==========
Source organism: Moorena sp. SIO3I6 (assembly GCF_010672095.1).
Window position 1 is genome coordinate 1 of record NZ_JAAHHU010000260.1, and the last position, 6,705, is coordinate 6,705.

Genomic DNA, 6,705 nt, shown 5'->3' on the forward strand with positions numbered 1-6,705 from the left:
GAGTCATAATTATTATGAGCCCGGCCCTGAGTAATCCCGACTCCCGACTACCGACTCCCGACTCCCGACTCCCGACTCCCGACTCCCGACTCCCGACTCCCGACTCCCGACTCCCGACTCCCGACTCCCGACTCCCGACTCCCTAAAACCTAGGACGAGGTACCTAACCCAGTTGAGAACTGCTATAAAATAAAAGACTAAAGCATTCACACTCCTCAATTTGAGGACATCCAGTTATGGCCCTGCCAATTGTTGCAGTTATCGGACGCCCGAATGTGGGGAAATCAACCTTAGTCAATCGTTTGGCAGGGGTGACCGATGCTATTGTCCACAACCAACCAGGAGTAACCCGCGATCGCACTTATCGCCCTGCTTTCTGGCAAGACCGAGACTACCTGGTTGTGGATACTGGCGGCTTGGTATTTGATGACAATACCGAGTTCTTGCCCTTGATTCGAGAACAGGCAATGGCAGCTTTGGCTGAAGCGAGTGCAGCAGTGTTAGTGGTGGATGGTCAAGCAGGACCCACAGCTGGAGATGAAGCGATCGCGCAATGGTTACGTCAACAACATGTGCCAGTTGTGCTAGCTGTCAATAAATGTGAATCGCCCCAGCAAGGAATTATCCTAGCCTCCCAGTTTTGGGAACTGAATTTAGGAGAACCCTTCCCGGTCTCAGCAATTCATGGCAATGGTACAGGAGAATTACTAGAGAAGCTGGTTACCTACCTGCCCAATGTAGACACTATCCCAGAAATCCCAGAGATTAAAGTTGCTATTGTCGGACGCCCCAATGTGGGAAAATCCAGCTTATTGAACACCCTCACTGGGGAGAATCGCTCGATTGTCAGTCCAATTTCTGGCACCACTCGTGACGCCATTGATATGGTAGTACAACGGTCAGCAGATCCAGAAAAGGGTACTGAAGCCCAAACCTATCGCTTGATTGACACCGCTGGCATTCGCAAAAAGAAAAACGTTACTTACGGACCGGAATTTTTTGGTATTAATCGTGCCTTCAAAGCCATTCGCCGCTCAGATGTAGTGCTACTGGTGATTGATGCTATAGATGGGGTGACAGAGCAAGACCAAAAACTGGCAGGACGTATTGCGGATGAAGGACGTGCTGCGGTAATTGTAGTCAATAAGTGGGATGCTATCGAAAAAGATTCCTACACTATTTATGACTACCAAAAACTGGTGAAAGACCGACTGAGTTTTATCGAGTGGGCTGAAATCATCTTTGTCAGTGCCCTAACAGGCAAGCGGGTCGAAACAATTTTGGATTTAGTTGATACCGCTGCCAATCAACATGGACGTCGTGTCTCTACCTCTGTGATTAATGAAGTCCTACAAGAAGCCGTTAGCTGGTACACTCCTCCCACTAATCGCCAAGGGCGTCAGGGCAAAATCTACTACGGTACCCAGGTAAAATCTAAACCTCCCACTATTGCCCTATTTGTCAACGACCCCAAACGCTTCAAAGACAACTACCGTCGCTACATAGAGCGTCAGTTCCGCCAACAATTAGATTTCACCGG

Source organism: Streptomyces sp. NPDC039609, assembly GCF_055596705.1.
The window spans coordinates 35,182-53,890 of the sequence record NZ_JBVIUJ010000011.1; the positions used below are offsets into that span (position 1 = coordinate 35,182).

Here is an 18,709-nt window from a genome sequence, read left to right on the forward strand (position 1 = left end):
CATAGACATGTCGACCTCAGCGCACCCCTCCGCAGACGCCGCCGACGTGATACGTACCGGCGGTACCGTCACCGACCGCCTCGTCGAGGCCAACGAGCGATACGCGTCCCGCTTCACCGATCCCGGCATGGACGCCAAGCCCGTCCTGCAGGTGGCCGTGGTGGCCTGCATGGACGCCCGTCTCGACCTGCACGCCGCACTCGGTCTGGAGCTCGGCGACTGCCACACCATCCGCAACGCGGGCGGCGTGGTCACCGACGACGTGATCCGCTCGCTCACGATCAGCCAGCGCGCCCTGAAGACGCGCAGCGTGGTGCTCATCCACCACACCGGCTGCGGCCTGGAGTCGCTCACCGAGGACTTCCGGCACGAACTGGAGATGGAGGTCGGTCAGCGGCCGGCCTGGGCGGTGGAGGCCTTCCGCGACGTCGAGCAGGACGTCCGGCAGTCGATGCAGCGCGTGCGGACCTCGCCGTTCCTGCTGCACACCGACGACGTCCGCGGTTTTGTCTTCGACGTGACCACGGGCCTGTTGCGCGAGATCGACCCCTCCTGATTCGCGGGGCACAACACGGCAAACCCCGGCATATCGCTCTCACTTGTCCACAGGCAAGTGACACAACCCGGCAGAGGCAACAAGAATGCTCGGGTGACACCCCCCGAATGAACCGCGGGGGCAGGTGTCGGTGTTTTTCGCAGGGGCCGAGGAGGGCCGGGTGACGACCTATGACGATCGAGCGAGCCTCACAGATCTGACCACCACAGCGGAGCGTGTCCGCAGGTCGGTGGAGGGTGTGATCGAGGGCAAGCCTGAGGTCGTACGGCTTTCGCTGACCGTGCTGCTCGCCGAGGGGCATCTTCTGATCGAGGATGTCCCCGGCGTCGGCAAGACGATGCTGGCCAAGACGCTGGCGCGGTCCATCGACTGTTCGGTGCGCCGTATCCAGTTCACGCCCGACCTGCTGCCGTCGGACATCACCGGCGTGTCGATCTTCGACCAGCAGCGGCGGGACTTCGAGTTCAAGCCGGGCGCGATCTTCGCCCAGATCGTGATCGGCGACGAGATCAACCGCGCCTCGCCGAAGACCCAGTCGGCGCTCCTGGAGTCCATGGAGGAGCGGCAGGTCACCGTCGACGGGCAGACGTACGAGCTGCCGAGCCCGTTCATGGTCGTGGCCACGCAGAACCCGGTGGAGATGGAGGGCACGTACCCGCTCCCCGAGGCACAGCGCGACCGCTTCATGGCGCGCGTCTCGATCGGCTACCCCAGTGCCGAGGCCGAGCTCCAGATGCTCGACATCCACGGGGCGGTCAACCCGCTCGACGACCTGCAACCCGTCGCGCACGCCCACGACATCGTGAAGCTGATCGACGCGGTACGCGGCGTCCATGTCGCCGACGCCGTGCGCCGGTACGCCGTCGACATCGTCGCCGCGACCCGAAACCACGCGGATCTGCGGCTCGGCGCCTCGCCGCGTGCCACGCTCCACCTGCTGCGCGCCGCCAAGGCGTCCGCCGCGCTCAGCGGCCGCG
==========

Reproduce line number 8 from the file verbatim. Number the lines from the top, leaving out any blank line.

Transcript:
CATAGACATGTCGACCTCAGCGCACCCCTCCGCAGACGCCGCCGACGTGATACGTACCGGCGGTACCGTCACCGACCGCCTCGTCGAGGCCAACGAGCGATACGCGTCCCGCTTCACCGATCCCGGCATGGACGCCAAGCCCGTCCTGCAGGTGGCCGTGGTGGCCTGCATGGACGCCCGTCTCGACCTGCACGCCGCACTCGGTCTGGAGCTCGGCGACTGCCACACCATCCGCAACGCGGGCGGCGTGGTCACCGACGACGTGATCCGCTCGCTCACGATCAGCCAGCGCGCCCTGAAGACGCGCAGCGTGGTGCTCATCCACCACACCGGCTGCGGCCTGGAGTCGCTCACCGAGGACTTCCGGCACGAACTGGAGATGGAGGTCGGTCAGCGGCCGGCCTGGGCGGTGGAGGCCTTCCGCGACGTCGAGCAGGACGTCCGGCAGTCGATGCAGCGCGTGCGGACCTCGCCGTTCCTGCTGCACACCGACGACGTCCGCGGTTTTGTCTTCGACGTGACCACGGGCCTGTTGCGCGAGATCGACCCCTCCTGATTCGCGGGGCACAACACGGCAAACCCCGGCATATCGCTCTCACTTGTCCACAGGCAAGTGACACAACCCGGCAGAGGCAACAAGAATGCTCGGGTGACACCCCCCGAATGAACCGCGGGGGCAGGTGTCGGTGTTTTTCGCAGGGGCCGAGGAGGGCCGGGTGACGACCTATGACGATCGAGCGAGCCTCACAGATCTGACCACCACAGCGGAGCGTGTCCGCAGGTCGGTGGAGGGTGTGATCGAGGGCAAGCCTGAGGTCGTACGGCTTTCGCTGACCGTGCTGCTCGCCGAGGGGCATCTTCTGATCGAGGATGTCCCCGGCGTCGGCAAGACGATGCTGGCCAAGACGCTGGCGCGGTCCATCGACTGTTCGGTGCGCCGTATCCAGTTCACGCCCGACCTGCTGCCGTCGGACATCACCGGCGTGTCGATCTTCGACCAGCAGCGGCGGGACTTCGAGTTCAAGCCGGGCGCGATCTTCGCCCAGATCGTGATCGGCGACGAGATCAACCGCGCCTCGCCGAAGACCCAGTCGGCGCTCCTGGAGTCCATGGAGGAGCGGCAGGTCACCGTCGACGGGCAGACGTACGAGCTGCCGAGCCCGTTCATGGTCGTGGCCACGCAGAACCCGGTGGAGATGGAGGGCACGTACCCGCTCCCCGAGGCACAGCGCGACCGCTTCATGGCGCGCGTCTCGATCGGCTACCCCAGTGCCGAGGCCGAGCTCCAGATGCTCGACATCCACGGGGCGGTCAACCCGCTCGACGACCTGCAACCCGTCGCGCACGCCCACGACATCGTGAAGCTGATCGACGCGGTACGCGGCGTCCATGTCGCCGACGCCGTGCGCCGGTACGCCGTCGACATCGTCGCCGCGACCCGAAACCACGCGGATCTGCGGCTCGGCGCCTCGCCGCGTGCCACGCTCCACCTGCTGCGCGCCGCCAAGGCGTCCGCCGCGCTCAGCGGCCGCG